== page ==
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|Neighbourhood of Amsterdam|
|Time zone||CET (UTC+1)|
The Jordaan is a neighbourhood of the city of Amsterdam, Netherlands. It is part of the borough of Amsterdam-Centrum. The area is bordered by the Singelgracht canal and the neighbourhood of Frederik Hendrikbuurt to the west; the Prinsengracht to the east; the Brouwersgracht to the north and the Leidsegracht to the south. The former canal Rozengracht (now filled in) is the main traffic artery through the neighbourhood.
Originally a working-class neighbourhood, the Jordaan has become one of the most expensive, upscale locations in the Netherlands. It is home to many art galleries, particularly for modern art, and is also dotted with speciality shops and restaurants. Markets are held regularly at Noordermarkt, the Westerstraat (the Lapjesmarkt textile market) and Lindengracht.
Rembrandt spent the last years of his life in the Jordaan, on the Rozengracht canal. He was buried in the Westerkerk church, at the corner of Rozengracht and Prinsengracht, just beyond the Jordaan. The Anne Frank House, where Anne Frank went into hiding during World War II, is located on the edge of the Jordaan, on the Prinsengracht canal.
Origin of the name
The most common theory on the origin of the name is as a derivation of the French word jardin, meaning garden: most streets and canals in the Jordaan are named after trees and flowers. Another theory is that the Prinsengracht canal was once nicknamed Jordaan (the Dutch name for the river Jordan), and that the neighbourhood beyond the canal came to be called this as well.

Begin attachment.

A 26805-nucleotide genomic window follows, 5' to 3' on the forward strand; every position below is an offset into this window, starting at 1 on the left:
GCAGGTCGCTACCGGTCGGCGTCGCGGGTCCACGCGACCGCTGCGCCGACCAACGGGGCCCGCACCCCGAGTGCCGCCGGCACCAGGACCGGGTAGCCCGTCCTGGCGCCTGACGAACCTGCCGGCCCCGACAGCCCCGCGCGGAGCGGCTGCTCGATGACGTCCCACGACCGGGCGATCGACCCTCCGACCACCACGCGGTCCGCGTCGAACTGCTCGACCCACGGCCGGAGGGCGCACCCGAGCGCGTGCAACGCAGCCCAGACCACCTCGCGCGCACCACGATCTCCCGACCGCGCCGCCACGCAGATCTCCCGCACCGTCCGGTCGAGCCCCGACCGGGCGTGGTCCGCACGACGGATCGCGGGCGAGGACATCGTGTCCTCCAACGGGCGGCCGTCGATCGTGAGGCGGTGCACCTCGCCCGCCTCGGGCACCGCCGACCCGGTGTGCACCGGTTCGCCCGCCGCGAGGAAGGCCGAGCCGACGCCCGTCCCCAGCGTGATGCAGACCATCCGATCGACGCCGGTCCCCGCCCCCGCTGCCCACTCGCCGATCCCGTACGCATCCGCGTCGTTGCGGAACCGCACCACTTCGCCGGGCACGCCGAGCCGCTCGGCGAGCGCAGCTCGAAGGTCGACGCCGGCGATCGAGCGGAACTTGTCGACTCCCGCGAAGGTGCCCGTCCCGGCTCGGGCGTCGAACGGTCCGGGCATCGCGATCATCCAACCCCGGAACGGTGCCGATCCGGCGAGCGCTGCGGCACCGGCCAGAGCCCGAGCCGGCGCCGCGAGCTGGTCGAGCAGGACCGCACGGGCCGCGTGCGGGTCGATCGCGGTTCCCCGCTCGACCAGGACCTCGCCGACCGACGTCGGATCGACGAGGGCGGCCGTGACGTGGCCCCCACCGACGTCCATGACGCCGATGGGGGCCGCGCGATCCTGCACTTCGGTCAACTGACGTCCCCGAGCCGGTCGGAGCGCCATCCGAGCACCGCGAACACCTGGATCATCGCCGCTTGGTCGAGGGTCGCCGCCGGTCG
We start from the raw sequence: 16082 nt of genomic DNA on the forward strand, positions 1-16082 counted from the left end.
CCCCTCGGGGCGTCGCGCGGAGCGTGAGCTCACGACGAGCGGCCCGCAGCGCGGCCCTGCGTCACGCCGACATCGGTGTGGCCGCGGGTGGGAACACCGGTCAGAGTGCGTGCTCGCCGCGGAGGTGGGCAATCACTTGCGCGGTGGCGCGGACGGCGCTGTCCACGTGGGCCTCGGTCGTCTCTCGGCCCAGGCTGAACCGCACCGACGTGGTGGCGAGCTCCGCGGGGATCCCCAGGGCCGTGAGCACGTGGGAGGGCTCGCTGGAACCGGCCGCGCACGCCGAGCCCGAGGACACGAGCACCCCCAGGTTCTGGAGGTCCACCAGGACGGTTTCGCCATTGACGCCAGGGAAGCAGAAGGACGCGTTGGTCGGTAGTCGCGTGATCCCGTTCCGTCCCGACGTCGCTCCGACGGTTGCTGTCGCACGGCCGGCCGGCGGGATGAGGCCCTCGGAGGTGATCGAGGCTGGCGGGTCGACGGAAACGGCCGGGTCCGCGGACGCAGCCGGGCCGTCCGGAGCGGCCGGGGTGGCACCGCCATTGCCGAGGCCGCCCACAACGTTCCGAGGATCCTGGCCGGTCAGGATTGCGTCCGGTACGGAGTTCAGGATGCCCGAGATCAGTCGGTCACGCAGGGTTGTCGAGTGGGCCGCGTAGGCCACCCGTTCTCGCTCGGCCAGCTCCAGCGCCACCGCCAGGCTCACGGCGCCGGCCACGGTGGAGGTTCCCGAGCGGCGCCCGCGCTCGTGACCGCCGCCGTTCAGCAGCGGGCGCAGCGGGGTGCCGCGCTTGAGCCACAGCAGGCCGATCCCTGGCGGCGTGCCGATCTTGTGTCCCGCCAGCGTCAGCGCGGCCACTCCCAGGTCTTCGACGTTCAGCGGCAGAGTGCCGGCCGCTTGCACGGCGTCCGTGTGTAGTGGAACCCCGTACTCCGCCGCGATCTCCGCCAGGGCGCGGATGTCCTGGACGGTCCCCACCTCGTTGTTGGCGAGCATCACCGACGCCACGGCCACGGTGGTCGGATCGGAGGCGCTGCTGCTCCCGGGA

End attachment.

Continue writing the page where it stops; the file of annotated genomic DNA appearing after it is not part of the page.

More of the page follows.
The Jordaan has a high concentration of hofjes (inner courtyards), many of them with restored houses and peaceful gardens. These courtyards were built by rich people for elderly women, as a kind of charity. By the 1970s most of these courtyards were in very bad shape, like the rest of the neighbourhood. Since then, many have been restored and are now inhabited mainly by artists, students and some elderly people. During the summer some of these yards are opened on Sundays during free concerts known as hofjesconcerten.
Many houses in the Jordaan have a stone tablet on their facade, a stone sign displaying the profession or family sign of the inhabitants. For instance a butcher displayed a pig and a tailor a pair of scissors, carved in stone above the entry. The first such stone tablets were made in the 16th century, when citizens were ordered to use these tablets instead of big wooden gables that obstructed the traffic in the narrow streets.
Construction of the Jordaan began in 1612, when it was called Het Nieuwe Werck (The New Work). The streets and canals were built according to the old ditches and paths, which explains its unusual orientation compared to the rest of the city. In the 19th century, six of the Jordaan's canals were filled in, including the Rozengracht.
The neighbourhood was traditionally a leftwing stronghold, with a stormy history. Heavy riots broke out in 1835, 1886, 1917 and 1934. The February strike of 1941 started with meetings on Noordermarkt square.
The Jordaan had a lively music scene in the 20th century. Several of the most popular musicians now have a statue in their memory at the corner of Prinsengracht and Elandsgracht. The singer Willy Alberti is commemorated with a memorial plaque on the Westerkerk church. The Jordaanfestival, celebrating the neighbourhood's music tradition, is held annually.
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